In terms of dialogue in American film, we are a long way from Preston Sturges and Ben Hecht. Between the audience becoming younger and the market more international, artful talking has largely been replaced by car chases, explosions and slapstick. Yet in their second film, the amazing Coen Brothers somehow managed to write a passel of quotable lines combined with car chases, explosions and slapstick. The result was zany comic brilliance: 1987’s Raising Arizona.
The plot: Sad sack, inept criminal H.I. McDunnough (Nicholas Cage) thinks his life may be turning around when he weds a no-nonsense police officer named “Ed” (Holly Hunter). But when they discover she can’t have children, they despair for their future. However, a prominent local family is blessed with quintuplets..surely they wouldn’t miss one if someone happened to steal it?
The dialogue, as in other of the Coens’ films (e.g., O Brother, Where Art Thou?), is funny precisely because the quasi-Biblical sesquipedalian lines are voiced by characters who have room temperature IQ. This is coupled with Barry Sonnenfeld’s manic, aggressively silly camerawork, Wile E. Coyote-level chase sequences and WWF-style fights. The over-the-top-and-then-some style of the humor didn’t completely click with audiences and critics at the time, but the film has since accrued deserved respect as a minor classic of American cinema comedy.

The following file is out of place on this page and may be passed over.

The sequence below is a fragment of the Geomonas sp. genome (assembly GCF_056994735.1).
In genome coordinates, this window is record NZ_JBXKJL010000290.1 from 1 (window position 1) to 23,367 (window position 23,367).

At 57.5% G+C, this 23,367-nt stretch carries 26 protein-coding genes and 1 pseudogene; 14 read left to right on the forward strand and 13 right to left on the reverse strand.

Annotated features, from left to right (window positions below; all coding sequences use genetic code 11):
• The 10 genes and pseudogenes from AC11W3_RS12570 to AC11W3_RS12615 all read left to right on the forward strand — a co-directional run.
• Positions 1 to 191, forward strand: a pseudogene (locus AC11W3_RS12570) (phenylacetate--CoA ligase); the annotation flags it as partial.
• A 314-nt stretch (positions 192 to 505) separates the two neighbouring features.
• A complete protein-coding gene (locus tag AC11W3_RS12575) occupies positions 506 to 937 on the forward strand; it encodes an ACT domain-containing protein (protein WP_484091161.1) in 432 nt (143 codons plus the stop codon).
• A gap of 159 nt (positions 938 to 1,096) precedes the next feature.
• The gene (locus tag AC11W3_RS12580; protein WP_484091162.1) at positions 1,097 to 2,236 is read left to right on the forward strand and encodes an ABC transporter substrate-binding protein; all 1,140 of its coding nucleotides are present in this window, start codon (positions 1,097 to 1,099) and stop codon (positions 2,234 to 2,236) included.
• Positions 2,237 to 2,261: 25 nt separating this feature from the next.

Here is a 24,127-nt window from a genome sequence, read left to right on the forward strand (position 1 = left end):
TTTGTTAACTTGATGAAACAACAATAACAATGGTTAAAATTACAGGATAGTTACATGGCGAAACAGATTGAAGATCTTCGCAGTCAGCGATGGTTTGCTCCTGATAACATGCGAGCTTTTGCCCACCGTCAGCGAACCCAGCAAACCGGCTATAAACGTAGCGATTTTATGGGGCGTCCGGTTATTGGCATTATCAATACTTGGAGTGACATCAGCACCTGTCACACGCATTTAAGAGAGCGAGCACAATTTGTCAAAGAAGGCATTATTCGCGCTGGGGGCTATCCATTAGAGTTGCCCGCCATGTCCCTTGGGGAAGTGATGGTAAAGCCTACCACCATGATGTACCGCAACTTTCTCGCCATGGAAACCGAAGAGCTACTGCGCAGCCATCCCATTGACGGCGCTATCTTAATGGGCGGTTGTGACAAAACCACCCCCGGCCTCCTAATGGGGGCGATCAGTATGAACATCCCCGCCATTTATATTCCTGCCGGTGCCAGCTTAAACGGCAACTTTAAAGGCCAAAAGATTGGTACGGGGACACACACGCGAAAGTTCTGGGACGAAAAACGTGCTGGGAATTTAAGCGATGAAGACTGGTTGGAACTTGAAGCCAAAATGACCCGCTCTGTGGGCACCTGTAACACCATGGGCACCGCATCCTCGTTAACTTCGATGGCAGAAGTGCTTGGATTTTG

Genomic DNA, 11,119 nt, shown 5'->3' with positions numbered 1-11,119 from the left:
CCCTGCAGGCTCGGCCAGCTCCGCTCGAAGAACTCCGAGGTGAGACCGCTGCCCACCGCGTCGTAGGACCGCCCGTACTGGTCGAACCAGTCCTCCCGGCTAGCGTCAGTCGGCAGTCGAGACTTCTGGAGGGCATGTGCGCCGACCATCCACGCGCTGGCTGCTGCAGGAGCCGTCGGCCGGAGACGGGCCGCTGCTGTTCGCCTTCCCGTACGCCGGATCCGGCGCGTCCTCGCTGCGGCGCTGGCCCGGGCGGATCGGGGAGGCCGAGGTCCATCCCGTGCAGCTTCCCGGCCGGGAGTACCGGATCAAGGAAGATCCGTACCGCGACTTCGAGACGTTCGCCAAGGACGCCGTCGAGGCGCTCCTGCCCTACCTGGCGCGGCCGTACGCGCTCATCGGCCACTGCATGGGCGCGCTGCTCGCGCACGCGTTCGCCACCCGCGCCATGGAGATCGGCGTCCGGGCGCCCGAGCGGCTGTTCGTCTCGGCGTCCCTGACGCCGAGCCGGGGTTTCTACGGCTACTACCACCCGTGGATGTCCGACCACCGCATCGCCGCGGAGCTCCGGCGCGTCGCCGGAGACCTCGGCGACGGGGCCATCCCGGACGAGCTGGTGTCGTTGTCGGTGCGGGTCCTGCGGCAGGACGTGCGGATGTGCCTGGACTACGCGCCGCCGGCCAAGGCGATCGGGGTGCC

Nicholas Cage apparently didn’t get along with the Coens on the set and his acting is one-note here (They found their perfect star later in George Clooney). But Holly Hunter, in her career breakout year, is both hilarious and sympathetic throughout. I would put her performance here in a tie for her best ever (along with her star turn as a not entirely different character in The Positively True Adventures of the Alleged Texas Cheerleader-Murdering Mom). In supporting roles, Trey Wilson does rapid fire dialogue as well as Jimmy Cagney, and Sam McMurray gets big laughs as Hi’s boss, a would-be wife-swapper who keeps trying to to tell Polack jokes, but is too stupid to remember the punchlines.
I discovered the Coen Brothers by accident, in an art house theater that was showing a new low budget film made by two unknowns. That film was their superb tale of murder and intrigue, Blood Simple. I am given to understand that they decided in their second time out to make a film that was utterly different from their first in all respects. That showed some artistic courage, and my oh my was it well-warranted.
p.s. Look fast for a reference to my favorite film, Dr. Strangelove, during a scene in a men’s restroom.
p.p.s. Interested in a different sort of film? Check out this list of prior RBC recommendations.